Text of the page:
Thursday, January 31, 2013

January 2013 Challenge Winners - Shoes

The January challenge gave poets the option of writing about shoes or about siblings or both. Interestingly, more poets chose shoes.

Merle Hazard, final judge for the January poetry challenge, selected two winners, both shoe poems. Concerning “Shoes” by Jackie Langetieg, she says, “The images are crisp and fresh, and the poet uses many senses to create his/her message. . . . it is a warm poem. . . .”


My father's shoes--
like twins 
or seeds of popcorn--
developed independently of each other.
A dimple on the left
a round home for a bunion 
on the right,
the top chewed on by the dog.

Shaped by forays through mud
dried in a radiator's heat,
their aroma was the woods,
the damp marsh.

With care and caressing ,
they developed a rich inner glow.
Age softened them.
Abandoned now in the closet,
they recall for me his smile
cold red cheeks
and falling asleep in his lap.

~ Jackie Langetieg

Jackie Langetieg, Madison, writes poetry and fiction and has published her work in small journals and anthologies. She served as co-editor for the 2004 Wisconsin Fellowship of Poets’ Calendar. In 2000, a chapbook, White Shoulders, was published by Cross+Roads Press. She received the 1999 Excellence in Poetry award from the Wisconsin Academy of Sciences, Arts and Letters and the 1999 Jade Ring for poetry. She has received the Joyce C. Webb poetry prize. She has two additional books: Just What in Hell is a Stage of Grief and Confetti in a Night Sky.

Concerning the other winning poem, “Shoes, secret face of an inner life,” Merle says, “I like this poem because I become the shoes.” She likes the “sparse and terse use of the words that tell so much.”

Shoes, secret face of an inner life
shy and quiet,

sitting in the corner,

with mouths open dry―
waiting to be put on,

pacing mile after mile,

wondering who will
spare a glimpse at you,

and demand another pair.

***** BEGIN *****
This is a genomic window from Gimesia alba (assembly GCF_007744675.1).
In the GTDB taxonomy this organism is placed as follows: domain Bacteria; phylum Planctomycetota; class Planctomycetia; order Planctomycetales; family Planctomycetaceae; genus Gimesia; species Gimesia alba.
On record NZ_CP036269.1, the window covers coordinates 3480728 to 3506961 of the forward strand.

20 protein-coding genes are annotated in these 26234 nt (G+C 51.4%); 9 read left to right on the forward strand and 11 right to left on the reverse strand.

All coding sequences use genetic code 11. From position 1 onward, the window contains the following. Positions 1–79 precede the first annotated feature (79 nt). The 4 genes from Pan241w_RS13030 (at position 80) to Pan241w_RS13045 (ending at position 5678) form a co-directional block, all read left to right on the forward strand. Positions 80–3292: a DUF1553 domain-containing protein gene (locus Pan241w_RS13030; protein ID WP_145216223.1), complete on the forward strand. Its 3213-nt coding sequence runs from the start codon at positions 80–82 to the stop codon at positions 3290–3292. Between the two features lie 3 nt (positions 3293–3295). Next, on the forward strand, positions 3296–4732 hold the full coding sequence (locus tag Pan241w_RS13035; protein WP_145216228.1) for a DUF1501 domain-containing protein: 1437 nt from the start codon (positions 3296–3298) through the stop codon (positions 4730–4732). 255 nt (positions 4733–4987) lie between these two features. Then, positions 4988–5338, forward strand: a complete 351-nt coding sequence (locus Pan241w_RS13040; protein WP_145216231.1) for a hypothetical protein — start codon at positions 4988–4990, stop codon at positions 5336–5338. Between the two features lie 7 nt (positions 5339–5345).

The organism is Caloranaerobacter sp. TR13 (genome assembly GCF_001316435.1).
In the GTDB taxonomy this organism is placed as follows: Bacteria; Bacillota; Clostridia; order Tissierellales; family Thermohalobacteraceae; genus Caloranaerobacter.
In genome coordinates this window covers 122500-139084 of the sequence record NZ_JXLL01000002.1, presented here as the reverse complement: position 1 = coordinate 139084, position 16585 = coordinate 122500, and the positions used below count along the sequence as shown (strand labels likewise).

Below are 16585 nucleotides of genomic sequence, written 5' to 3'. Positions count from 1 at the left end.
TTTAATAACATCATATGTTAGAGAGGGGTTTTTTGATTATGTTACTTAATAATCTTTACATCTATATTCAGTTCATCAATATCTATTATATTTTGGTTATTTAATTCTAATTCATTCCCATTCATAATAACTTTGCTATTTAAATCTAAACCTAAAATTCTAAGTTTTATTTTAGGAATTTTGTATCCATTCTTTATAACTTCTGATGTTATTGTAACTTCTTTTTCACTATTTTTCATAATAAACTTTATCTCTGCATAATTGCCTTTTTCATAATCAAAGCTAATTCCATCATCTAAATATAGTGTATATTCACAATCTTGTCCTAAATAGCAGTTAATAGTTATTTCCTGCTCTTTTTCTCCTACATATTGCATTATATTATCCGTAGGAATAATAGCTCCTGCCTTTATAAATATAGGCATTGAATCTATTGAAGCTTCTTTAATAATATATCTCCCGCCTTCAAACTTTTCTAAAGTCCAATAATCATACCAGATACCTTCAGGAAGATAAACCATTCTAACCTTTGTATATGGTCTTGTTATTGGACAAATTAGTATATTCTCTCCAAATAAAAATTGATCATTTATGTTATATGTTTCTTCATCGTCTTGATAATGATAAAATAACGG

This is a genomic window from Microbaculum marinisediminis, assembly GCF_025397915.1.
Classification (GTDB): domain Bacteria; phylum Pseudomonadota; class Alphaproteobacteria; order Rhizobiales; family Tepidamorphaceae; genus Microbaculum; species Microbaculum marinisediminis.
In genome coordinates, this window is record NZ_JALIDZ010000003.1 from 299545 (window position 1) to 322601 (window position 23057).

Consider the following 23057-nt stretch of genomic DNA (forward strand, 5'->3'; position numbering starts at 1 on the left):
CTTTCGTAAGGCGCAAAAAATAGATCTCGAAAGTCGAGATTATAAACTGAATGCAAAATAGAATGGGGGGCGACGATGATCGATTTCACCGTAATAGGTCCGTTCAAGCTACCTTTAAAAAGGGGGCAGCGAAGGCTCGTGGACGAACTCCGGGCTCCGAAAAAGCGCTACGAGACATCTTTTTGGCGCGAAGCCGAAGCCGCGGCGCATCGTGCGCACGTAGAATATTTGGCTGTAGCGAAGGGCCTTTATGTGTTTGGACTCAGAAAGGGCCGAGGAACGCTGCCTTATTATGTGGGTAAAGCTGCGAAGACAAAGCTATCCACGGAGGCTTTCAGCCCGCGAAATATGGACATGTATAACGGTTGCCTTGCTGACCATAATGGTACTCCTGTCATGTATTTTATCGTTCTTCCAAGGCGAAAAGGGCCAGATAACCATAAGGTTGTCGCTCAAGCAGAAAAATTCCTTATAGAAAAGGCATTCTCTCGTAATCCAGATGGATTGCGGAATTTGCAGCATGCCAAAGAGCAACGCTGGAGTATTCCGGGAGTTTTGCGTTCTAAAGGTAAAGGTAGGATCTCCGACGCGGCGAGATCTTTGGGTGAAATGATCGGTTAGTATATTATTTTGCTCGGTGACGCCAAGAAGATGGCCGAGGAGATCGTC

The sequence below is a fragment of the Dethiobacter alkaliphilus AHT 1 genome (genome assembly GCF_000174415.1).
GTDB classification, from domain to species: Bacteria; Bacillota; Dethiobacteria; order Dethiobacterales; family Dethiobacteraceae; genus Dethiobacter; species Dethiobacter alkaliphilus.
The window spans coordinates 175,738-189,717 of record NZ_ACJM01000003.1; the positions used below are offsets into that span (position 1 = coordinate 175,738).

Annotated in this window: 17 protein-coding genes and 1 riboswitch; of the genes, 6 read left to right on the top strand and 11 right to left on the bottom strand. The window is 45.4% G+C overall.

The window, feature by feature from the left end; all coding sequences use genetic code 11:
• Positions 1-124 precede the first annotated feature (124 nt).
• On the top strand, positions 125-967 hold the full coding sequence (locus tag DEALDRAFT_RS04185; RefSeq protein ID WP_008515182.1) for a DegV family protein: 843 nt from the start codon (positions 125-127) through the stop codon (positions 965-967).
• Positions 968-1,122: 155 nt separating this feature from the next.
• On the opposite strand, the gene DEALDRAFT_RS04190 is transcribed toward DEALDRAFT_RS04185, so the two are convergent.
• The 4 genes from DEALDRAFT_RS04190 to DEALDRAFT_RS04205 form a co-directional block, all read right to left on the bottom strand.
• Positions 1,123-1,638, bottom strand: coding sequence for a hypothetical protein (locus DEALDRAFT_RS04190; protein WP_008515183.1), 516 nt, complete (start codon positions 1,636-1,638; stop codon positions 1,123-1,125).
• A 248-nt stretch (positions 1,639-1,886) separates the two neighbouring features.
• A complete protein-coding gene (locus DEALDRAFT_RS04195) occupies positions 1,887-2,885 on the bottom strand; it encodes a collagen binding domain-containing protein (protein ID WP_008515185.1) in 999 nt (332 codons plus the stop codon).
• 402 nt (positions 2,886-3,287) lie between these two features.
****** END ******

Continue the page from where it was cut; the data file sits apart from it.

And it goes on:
~ Anna Yin

Anna Yin won the 2005 Ted Plantos Memorial Award and 2010 MARTY Award for her poetry. Her poems in English & Chinese and ten translations by her were in a Canadian Studies textbook used by Humber College. She has written three chapbooks. Her book, Wings Toward Sunlight, was published by Mosaic Press in 2011.  You can find her website at

Copyright of these poems is retained by the authors.

Merle Hazard, the final judge this month, is author of the “example poem” for January. She lives in Georgia. She is a well-published poet whose work appears regularly in the Wisconsin Fellowship of Poets Calendars (she lived Wisconsin twice, for a total of 26 years).

© 2013 Wilda Morris

Tuesday, January 1, 2013

January 2013 Poetry Challenge

For several years I have participated in a small poetry group which meets in a small sandwich and bakery shop. Each month when we meet, one person brings a poem they have read somewhere (usually in a book or journal, but sometimes on–line). The poem is read aloud and discussed for a while, then we close our mouths and take up our pens or pencils. I am continually amazed by the variety of poems which result from the inspiration of one interesting poem. Each poet brings her (yes, this group is only composed of females, but that would not have to be the case) own life experiences, interests, prior knowledge of poetry and of the “world” inhabited by the poem.

The January Challenge invites you to read and enjoy a poem by Merle Hazard. Read it aloud as well as silently. Discuss (if only with yourself) whatever strikes you about the poem and what it reminds you of. Then follow the further instructions below:

Little Brother

He tripped on
the loose laces
of banged up
brown oxfords,
socks slopped
around his ankles.

Those leather toes were
scraped and scuffed,
from hours of
make-believe war
waged in the weedy
vacant lot behind
our house.

Shoes, covered in oozy
brown mud, shed
by the kitchen door
where the dirt dried,
caked and peeled
off cryptic notes
on the door mat.

Little boy shoes
dodged a ball and ran